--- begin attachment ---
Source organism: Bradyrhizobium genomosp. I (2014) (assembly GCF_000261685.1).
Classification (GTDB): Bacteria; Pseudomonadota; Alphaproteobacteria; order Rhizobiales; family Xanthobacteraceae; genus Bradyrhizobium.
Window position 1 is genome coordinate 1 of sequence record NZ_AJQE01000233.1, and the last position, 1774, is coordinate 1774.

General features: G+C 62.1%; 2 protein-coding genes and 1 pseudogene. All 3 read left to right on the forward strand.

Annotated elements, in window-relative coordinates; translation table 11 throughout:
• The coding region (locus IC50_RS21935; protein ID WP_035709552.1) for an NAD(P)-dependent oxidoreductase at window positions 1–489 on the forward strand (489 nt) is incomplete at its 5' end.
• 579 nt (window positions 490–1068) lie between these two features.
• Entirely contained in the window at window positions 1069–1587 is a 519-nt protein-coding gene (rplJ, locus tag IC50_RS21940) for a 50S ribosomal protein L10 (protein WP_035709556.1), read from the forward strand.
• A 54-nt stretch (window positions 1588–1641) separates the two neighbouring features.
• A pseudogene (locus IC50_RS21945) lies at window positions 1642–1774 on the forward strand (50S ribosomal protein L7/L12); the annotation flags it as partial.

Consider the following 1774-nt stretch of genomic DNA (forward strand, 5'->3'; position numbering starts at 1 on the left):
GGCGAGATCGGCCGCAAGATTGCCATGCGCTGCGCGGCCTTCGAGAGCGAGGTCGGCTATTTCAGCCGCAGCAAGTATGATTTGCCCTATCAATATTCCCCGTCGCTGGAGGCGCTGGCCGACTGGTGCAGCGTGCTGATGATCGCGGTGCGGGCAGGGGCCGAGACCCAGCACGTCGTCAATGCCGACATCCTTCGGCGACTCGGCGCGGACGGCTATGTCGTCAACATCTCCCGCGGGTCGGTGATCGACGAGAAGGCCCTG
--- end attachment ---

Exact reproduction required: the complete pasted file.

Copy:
Source organism: Bradyrhizobium genomosp. I (2014) (assembly GCF_000261685.1).
Classification (GTDB): Bacteria; Pseudomonadota; Alphaproteobacteria; order Rhizobiales; family Xanthobacteraceae; genus Bradyrhizobium.
Window position 1 is genome coordinate 1 of sequence record NZ_AJQE01000233.1, and the last position, 1774, is coordinate 1774.

General features: G+C 62.1%; 2 protein-coding genes and 1 pseudogene. All 3 read left to right on the forward strand.

Annotated elements, in window-relative coordinates; translation table 11 throughout:
• The coding region (locus IC50_RS21935; protein ID WP_035709552.1) for an NAD(P)-dependent oxidoreductase at window positions 1–489 on the forward strand (489 nt) is incomplete at its 5' end.
• 579 nt (window positions 490–1068) lie between these two features.
• Entirely contained in the window at window positions 1069–1587 is a 519-nt protein-coding gene (rplJ, locus tag IC50_RS21940) for a 50S ribosomal protein L10 (protein WP_035709556.1), read from the forward strand.
• A 54-nt stretch (window positions 1588–1641) separates the two neighbouring features.
• A pseudogene (locus IC50_RS21945) lies at window positions 1642–1774 on the forward strand (50S ribosomal protein L7/L12); the annotation flags it as partial.

Consider the following 1774-nt stretch of genomic DNA (forward strand, 5'->3'; position numbering starts at 1 on the left):
GGCGAGATCGGCCGCAAGATTGCCATGCGCTGCGCGGCCTTCGAGAGCGAGGTCGGCTATTTCAGCCGCAGCAAGTATGATTTGCCCTATCAATATTCCCCGTCGCTGGAGGCGCTGGCCGACTGGTGCAGCGTGCTGATGATCGCGGTGCGGGCAGGGGCCGAGACCCAGCACGTCGTCAATGCCGACATCCTTCGGCGACTCGGCGCGGACGGCTATGTCGTCAACATCTCCCGCGGGTCGGTGATCGACGAGAAGGCCCTG